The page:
Paramedics to trial body cameras in bid to catch criminals

Paramedics in three high-risk areas will be fitted with body cameras as part of a 12-month trial by the state government to catch offenders who assault frontline emergency workers.

Health Minister Brad Hazzard today announced paramedics from Liverpool in Sydney's west, Eveleigh, in the inner city, and Newcastle will begin the trial immediately.

It forms part of a $48 million investment by the state government to improve the safety of frontline health staff.

"The complete concept here is to make sure our paramedics are not punching bags - they are there to look after you," Mr Hazzard said.

Health Minister Brad Hazzard said he wanted to make it clear that paramedics are not punching bags. Picture: AAP
Health Minister Brad Hazzard said he wanted to make it clear that paramedics are not punching bags. Picture: AAP

"They are not to put themselves at risk but if they happen to find themselves in there you will find them switching on the candid camera and if you're committing a criminal act, you will be charged."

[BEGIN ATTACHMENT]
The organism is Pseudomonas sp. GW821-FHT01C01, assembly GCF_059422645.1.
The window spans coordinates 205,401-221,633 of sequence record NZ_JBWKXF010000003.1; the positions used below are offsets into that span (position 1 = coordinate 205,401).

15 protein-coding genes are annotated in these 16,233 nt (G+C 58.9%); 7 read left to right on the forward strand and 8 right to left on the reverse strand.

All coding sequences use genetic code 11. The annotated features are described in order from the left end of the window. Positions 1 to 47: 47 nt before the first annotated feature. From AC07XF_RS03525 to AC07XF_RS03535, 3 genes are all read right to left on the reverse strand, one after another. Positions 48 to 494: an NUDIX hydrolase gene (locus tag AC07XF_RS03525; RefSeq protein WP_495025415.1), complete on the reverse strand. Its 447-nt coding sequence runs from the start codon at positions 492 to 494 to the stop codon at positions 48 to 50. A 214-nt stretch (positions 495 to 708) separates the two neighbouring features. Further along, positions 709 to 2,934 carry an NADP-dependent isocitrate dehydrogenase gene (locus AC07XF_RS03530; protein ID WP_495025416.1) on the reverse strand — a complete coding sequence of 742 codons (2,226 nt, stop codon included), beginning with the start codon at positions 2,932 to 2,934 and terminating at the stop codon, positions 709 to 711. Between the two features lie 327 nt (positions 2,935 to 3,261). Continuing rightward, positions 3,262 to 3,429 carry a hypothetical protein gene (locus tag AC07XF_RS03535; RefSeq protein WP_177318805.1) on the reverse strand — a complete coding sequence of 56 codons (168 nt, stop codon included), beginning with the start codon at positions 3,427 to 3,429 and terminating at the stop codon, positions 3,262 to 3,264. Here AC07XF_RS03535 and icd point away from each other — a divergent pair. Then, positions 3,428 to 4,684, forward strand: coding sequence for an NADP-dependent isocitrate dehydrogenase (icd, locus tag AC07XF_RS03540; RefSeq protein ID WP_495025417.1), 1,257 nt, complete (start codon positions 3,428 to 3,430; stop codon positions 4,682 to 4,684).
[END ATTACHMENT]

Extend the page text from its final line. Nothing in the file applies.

Mr Hazzard said he would look to roll the cameras out across the state if the trial is a success.

NSW Ambulance Commissioner Dominic Morgan said it would make a big difference in paramedics' ability to deter violent situations and convey their experience.

He said it would work in tandem with other initiatives the organisation has undertaken including training paramedics in occupational violence de-escalation and trying to increase the reporting of incidents.

Paramedics will wear body-worn cameras as part of a 12-month trial. Picture: Madelien Crittenden
Paramedics will wear body-worn cameras as part of a 12-month trial. Picture: Madelien Crittenden

"Sadly, many paramedics have historically thought occupational violence is a part of the job and as the Commissioner of this organisation … we don't see occupational violence as part of the job of a paramedic," Mr Morgan said.

"In the last 12-months we've had now 400 reported incidents of occupational violence and many of those range from kicking and pushing paramedics down to spitting on people."

"Who does that sort of behaviour? We want to be very, very clear that we are going to have protections that will support them."

Mr Morgan said that as a result of training the injury rate for paramedics has dropped by almost half.

"The investment is working, the training is working - today's announcement is but one more investment in keeping our paramedics safe," he said.

The state government has also deployed 13 extra security officers across Gosford, Wyong and Blacktown hospitals as part of a 12-week security pilot.

The aim of the trial is to identify and prevent potential incidents before they escalate.